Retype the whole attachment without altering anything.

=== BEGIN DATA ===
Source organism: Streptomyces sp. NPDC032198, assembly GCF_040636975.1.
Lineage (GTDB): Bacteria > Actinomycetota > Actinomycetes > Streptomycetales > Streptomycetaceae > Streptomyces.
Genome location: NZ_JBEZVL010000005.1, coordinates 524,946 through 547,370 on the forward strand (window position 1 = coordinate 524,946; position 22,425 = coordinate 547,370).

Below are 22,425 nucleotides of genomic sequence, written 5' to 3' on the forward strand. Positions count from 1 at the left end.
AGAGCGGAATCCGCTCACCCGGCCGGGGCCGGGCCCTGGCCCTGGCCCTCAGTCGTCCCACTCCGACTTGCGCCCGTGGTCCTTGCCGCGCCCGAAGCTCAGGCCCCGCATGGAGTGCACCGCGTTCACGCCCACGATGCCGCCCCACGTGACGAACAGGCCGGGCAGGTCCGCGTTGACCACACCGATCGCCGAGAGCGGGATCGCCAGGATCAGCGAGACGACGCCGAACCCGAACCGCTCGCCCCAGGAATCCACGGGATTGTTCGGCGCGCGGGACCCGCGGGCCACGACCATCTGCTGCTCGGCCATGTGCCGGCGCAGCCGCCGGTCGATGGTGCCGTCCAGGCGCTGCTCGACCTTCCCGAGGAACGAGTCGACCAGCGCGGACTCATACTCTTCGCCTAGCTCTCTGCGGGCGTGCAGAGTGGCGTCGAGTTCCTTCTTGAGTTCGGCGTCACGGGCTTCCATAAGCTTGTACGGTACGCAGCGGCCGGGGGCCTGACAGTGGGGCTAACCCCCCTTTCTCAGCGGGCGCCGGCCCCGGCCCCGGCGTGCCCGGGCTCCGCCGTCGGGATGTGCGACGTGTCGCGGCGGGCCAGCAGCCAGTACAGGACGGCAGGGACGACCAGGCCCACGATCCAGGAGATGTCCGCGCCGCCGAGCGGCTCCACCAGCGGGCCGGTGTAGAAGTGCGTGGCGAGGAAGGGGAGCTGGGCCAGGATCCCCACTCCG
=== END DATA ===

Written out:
Source organism: Streptomyces sp. NPDC032198, assembly GCF_040636975.1.
Lineage (GTDB): Bacteria > Actinomycetota > Actinomycetes > Streptomycetales > Streptomycetaceae > Streptomyces.
Genome location: NZ_JBEZVL010000005.1, coordinates 524,946 through 547,370 on the forward strand (window position 1 = coordinate 524,946; position 22,425 = coordinate 547,370).

Below are 22,425 nucleotides of genomic sequence, written 5' to 3' on the forward strand. Positions count from 1 at the left end.
AGAGCGGAATCCGCTCACCCGGCCGGGGCCGGGCCCTGGCCCTGGCCCTCAGTCGTCCCACTCCGACTTGCGCCCGTGGTCCTTGCCGCGCCCGAAGCTCAGGCCCCGCATGGAGTGCACCGCGTTCACGCCCACGATGCCGCCCCACGTGACGAACAGGCCGGGCAGGTCCGCGTTGACCACACCGATCGCCGAGAGCGGGATCGCCAGGATCAGCGAGACGACGCCGAACCCGAACCGCTCGCCCCAGGAATCCACGGGATTGTTCGGCGCGCGGGACCCGCGGGCCACGACCATCTGCTGCTCGGCCATGTGCCGGCGCAGCCGCCGGTCGATGGTGCCGTCCAGGCGCTGCTCGACCTTCCCGAGGAACGAGTCGACCAGCGCGGACTCATACTCTTCGCCTAGCTCTCTGCGGGCGTGCAGAGTGGCGTCGAGTTCCTTCTTGAGTTCGGCGTCACGGGCTTCCATAAGCTTGTACGGTACGCAGCGGCCGGGGGCCTGACAGTGGGGCTAACCCCCCTTTCTCAGCGGGCGCCGGCCCCGGCCCCGGCGTGCCCGGGCTCCGCCGTCGGGATGTGCGACGTGTCGCGGCGGGCCAGCAGCCAGTACAGGACGGCAGGGACGACCAGGCCCACGATCCAGGAGATGTCCGCGCCGCCGAGCGGCTCCACCAGCGGGCCGGTGTAGAAGTGCGTGGCGAGGAAGGGGAGCTGGGCCAGGATCCCCACTCCG